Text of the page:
The bank continued its personal war against Japanese aggression by refusing to release any of its protected employees to join the armed forces. In 1942 I realised for the first time just how useless I felt: I was counting pennies in the bank at Preston while the enemy was holding victory marches in Melbourne.
Alistair applied to enlist in the Naval Auxiliary Patrol (NAP), the bank refused permission for him to leave but was overridden by the Navy Office. The NAP was concerned with small vessels - converted peacetime-auxiliary yacht from forty to eighty feet in length with a crew of about five.
We all found the three months initial training fascinating. The Seamanship Manual, Volume 1, became our bible, and all around us the most familiar objects became part of a ship. We slept in hammocks hung high up in the mess decks over which we lived; this gave us a new dimension of tidy homeliness which we greatly appreciated. 'The floor' became 'the deck', and 'the ceiling' the 'deck head'. The 'door' which led to and from the depot to the street was the 'gangway'; we saluted it every time we came 'aboard', in memory of Admiral Nelson. We caught the liberty boat every time we went ashore even though it only opened onto Rouse Street, Port Melbourne.
After completing his preliminary training he was transferred to Williamstown and drafted onto HMAS Nordecia doing Outer Harbour Patrols. In reality the patrol was a useless procedure - except for training in proper seamanship - and its excitement soon palled. Its major advantage to me was that no matter how cold, wet, or inconvenient it may have been at times, it was so much better than the bank.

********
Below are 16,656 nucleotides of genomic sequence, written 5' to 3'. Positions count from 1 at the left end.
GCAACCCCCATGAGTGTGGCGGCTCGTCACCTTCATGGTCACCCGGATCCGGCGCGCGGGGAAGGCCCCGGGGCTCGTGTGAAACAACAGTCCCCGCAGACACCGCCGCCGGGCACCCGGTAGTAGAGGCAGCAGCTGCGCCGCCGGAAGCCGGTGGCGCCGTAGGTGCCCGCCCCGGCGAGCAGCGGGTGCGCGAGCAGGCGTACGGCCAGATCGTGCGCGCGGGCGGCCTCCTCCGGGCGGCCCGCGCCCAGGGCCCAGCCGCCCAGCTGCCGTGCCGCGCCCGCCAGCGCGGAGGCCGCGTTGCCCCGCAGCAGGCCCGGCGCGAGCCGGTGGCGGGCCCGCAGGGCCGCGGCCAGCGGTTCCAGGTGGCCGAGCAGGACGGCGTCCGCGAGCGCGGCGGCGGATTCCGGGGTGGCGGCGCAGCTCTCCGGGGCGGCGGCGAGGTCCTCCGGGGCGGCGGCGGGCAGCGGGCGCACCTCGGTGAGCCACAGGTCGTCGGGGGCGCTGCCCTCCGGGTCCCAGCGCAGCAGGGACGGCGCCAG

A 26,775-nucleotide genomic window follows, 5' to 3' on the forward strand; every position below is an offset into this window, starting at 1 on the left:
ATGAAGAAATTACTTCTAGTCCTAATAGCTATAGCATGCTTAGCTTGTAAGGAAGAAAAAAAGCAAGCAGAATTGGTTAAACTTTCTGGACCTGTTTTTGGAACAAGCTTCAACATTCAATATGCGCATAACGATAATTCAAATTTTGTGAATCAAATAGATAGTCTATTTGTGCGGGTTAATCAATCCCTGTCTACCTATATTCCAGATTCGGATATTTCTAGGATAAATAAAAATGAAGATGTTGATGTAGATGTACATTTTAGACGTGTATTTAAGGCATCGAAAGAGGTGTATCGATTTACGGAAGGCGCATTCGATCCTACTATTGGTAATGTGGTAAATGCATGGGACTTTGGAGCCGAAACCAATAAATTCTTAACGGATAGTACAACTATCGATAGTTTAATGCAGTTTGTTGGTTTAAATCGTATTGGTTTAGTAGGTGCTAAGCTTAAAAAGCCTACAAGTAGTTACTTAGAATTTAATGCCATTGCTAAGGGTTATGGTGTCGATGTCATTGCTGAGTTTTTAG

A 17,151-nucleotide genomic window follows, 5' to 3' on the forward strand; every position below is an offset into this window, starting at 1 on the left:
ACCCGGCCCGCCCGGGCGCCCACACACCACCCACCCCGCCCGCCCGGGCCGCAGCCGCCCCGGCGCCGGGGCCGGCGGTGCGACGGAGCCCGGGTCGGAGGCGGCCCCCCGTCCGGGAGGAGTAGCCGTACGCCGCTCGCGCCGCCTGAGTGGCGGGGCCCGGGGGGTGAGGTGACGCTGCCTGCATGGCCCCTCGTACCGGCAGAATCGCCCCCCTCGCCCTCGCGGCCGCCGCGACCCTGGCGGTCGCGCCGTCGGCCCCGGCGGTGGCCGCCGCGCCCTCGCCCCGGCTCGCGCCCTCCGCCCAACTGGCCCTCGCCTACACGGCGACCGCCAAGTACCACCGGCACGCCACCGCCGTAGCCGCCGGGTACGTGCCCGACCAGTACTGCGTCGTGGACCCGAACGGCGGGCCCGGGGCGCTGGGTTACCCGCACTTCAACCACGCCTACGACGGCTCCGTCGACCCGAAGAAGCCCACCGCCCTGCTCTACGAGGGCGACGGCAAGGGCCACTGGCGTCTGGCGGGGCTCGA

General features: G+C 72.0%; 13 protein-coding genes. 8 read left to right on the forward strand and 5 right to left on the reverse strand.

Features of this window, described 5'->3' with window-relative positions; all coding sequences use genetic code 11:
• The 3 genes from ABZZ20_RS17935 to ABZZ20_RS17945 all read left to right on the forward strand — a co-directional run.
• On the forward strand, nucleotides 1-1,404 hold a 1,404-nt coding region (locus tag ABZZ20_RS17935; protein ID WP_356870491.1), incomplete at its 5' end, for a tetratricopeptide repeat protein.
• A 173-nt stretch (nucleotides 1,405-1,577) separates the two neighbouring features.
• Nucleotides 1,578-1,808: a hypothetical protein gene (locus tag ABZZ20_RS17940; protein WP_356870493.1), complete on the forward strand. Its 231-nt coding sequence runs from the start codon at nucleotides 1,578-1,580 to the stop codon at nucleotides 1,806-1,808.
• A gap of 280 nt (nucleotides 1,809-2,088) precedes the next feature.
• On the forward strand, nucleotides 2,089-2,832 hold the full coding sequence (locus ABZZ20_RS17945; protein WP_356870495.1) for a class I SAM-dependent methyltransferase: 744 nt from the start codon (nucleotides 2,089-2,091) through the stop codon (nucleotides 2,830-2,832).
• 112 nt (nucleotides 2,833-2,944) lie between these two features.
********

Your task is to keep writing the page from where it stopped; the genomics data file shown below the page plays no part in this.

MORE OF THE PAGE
After I spent the better part of a year instructing in motor engines and cleaning mess decks - interspersed with a stint of watch-keeping - the great draft arrived. Six Victorian ratings were to be drafted onto HMAS Martindale to head for New Guinea despite the fact that most of that zone had already been cleared of Japanese. I knew I was going as 'engineer' and that my bank colleague Don Deany would also be coming.
HMAS Martindale was an auxiliary yacht of sixty-six-foot length which had been built for a millionaire grazier. Its hull was jarrah with teak decks and fiddleback blackwood fitting. When I first saw her flared bow, cruiser stern, and flush decks complete with two fourteen-foot dinghies, I was simultaneously excited and nonplussed. I thought she would have been bigger
The greatest night of my sea career followed the day we left Port Adelaide after the commissioning and benediction by the local commander of the NAP fleet. The first thing I recall thinking as we proceeded out into the teeth of an angry southern ocean reinforced by a gale-force westerly from the roaring 'forties was the firm belief that our time on earth was about to come to a sudden end. As I think back, I can distinctly taste the fried onions of my departing dinner as they went overboard towards evening.
<1>Sea-sickness continued, the diesel engine, which was Alistair's responsibility, failed. All in all not a good night but they made Williamstown and berthed at Gem Pier before heading to Sydney for a refit. Then on up the coast to Townsville and Cairns, where they were confined for a week by a cyclone.
At Milne Bay where they were quickly introduced to the real theatre of operations - the 'trade war'.